If he had been nothing else, Malcolm X might well have gained fame as one of the most fascinating extemporaneous speakers of the 20th Century; his words flow like a river, deep, strong and dark -- terrifying to whites (during his Muslim period), exalting to blacks. The movie verges on a weakness in showing us so many of Malcolm's speeches, at such length, but Washington's absolutely mesmerizing performance, with his dynamic, impassioned delivery of Malcolm's powerful words, keep each of the speeches focussed and strong. It's damned near impossible to look away when he's talking, damned near impossible to disagree with most of his major points.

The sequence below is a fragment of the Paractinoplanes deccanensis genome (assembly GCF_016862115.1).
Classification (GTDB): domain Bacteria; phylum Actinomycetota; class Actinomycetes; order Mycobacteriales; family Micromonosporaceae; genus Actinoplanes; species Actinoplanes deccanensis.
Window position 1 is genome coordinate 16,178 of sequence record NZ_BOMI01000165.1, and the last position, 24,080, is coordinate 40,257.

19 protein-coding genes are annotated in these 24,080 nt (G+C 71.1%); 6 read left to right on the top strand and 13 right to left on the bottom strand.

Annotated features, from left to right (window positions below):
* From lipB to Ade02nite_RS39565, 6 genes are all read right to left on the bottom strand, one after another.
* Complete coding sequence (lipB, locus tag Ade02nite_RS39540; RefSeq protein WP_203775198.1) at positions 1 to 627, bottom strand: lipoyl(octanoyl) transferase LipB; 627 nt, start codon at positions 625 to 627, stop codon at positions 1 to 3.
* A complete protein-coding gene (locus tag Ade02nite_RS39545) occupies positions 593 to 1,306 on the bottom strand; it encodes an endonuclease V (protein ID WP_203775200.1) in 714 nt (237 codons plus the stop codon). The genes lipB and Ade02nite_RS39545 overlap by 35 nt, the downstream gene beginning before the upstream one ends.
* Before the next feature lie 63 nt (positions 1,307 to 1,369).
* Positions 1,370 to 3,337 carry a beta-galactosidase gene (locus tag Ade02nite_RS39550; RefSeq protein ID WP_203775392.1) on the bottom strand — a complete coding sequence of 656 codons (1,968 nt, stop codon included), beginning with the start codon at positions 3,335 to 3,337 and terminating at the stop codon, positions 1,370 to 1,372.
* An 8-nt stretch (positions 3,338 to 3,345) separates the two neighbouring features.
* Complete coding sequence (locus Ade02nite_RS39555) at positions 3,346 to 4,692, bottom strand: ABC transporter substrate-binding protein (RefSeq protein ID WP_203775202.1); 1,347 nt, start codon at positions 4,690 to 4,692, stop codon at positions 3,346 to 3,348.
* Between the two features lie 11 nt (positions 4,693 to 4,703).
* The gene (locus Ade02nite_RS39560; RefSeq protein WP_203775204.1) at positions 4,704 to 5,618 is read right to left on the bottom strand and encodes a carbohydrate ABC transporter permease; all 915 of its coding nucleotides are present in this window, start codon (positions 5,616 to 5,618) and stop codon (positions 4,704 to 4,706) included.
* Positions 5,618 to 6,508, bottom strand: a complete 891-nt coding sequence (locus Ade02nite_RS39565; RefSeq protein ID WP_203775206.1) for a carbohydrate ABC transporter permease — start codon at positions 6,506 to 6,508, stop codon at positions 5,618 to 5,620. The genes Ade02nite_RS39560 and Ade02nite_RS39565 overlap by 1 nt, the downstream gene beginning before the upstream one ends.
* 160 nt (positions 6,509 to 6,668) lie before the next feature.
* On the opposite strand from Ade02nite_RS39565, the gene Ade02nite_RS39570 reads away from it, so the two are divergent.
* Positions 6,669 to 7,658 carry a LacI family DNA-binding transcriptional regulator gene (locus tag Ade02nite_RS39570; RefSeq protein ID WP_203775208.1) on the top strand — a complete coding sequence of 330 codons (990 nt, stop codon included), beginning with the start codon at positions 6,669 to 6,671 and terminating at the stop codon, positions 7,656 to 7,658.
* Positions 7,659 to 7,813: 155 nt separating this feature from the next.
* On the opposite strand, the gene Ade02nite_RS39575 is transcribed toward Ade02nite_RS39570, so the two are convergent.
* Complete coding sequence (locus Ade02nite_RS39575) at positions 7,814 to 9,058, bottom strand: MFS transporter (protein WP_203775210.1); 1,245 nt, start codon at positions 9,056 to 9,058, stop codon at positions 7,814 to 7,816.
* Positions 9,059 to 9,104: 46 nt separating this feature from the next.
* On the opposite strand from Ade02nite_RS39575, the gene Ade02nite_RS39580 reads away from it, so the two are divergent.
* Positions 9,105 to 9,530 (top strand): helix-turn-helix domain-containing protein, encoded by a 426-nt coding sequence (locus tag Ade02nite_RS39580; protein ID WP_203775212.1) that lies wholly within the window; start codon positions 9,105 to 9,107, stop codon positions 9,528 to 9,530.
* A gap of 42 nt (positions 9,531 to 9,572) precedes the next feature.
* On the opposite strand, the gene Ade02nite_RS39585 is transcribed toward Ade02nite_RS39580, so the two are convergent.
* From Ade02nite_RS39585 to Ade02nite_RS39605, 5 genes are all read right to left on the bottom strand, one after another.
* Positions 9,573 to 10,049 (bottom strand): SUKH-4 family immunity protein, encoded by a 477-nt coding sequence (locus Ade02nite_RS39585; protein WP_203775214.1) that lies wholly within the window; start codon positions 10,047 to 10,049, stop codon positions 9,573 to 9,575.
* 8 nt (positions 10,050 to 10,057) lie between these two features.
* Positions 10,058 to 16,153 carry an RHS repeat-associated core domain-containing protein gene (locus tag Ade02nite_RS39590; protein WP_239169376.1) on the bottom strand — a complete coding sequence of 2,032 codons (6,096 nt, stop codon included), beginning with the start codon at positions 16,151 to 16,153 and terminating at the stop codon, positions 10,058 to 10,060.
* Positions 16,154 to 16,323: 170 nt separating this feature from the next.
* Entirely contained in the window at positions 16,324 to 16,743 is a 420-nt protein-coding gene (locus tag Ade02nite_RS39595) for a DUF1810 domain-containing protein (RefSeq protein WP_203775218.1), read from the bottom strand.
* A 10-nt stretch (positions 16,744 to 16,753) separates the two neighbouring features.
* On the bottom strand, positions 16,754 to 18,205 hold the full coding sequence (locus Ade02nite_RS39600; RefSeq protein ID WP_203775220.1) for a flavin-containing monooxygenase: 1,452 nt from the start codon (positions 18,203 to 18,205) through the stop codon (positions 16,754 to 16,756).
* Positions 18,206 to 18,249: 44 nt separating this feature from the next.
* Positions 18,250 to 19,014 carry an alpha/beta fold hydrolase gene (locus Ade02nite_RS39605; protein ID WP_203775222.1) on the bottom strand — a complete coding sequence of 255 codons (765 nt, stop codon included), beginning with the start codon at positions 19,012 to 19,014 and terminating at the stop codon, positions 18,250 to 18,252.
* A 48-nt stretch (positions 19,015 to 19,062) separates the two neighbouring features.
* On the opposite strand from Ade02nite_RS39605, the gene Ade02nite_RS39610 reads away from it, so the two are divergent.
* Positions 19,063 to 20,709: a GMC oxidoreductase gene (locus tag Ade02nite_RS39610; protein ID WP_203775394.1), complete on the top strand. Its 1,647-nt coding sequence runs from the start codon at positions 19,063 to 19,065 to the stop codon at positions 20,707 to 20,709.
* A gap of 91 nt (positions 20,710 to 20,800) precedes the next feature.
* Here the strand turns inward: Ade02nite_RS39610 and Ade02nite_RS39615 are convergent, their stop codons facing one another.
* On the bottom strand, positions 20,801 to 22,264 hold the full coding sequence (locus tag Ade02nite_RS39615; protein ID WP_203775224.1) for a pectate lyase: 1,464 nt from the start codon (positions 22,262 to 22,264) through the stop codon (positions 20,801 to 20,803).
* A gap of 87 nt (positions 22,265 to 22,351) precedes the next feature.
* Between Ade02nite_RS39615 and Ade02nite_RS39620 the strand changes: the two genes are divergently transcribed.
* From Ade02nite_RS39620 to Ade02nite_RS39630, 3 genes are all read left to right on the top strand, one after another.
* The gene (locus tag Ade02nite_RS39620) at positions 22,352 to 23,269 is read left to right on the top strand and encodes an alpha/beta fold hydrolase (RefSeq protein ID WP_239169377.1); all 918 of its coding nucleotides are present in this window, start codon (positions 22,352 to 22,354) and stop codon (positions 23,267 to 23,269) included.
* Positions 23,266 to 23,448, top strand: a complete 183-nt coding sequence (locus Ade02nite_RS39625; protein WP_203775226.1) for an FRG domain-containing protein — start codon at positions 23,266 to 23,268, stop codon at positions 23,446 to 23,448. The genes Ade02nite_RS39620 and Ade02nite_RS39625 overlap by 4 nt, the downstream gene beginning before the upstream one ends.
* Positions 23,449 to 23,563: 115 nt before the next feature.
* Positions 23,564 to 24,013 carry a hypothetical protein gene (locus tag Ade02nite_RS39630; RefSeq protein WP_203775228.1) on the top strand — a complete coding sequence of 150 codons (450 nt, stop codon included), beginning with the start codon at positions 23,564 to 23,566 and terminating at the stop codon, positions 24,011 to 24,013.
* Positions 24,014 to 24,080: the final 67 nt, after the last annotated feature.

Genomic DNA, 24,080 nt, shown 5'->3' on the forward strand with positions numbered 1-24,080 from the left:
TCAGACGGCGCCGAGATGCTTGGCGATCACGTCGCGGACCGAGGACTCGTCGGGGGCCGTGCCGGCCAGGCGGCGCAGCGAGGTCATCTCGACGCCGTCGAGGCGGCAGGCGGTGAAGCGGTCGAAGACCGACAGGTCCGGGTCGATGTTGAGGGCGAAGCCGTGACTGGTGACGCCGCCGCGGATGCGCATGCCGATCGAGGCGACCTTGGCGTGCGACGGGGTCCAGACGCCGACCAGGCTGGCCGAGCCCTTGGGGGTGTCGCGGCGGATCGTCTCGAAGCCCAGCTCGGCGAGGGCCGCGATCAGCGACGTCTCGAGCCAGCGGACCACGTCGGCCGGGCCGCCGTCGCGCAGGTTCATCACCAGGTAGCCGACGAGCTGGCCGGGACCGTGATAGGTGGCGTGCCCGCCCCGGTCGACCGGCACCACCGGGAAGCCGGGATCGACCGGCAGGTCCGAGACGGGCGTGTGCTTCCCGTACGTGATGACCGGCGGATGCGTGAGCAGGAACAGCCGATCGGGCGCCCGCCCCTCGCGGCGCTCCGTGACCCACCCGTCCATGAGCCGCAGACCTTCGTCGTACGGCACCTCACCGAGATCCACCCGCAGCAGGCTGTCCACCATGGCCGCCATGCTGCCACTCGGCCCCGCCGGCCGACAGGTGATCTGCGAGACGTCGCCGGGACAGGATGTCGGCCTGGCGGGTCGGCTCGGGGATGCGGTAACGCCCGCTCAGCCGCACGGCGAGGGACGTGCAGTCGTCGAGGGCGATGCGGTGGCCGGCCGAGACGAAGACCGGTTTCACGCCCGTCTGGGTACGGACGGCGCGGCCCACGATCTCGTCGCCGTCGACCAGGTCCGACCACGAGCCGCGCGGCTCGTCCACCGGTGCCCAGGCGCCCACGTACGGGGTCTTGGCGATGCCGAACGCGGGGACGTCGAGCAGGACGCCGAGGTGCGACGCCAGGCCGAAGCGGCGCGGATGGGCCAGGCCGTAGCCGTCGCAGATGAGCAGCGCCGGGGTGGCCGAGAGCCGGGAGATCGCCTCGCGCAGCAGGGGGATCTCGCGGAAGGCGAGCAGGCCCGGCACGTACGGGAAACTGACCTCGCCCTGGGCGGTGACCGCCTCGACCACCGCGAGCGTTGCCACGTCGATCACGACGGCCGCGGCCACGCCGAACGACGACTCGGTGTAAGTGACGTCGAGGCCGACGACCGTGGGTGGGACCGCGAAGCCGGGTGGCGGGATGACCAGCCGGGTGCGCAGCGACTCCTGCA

It's a great tragedy that Malcolm's brilliance and charisma as a speaker led both to his triumph and his assassination. If he had not been such a strong speaker, if he had not been so brilliant in off-hand remarks (at times, going much too far, as in his dismissal of JFK's assassination as a case of the "chickens coming home to roost" -- even the film backs away from him on that one), he would not have begun to rival the power of Elijah Muhammad and those around the aging Muslim leader. Malcolm would not have become a national leader of blacks -- and a threat to forces in and out of the civil rights movement. His death would never have been seen as necessary.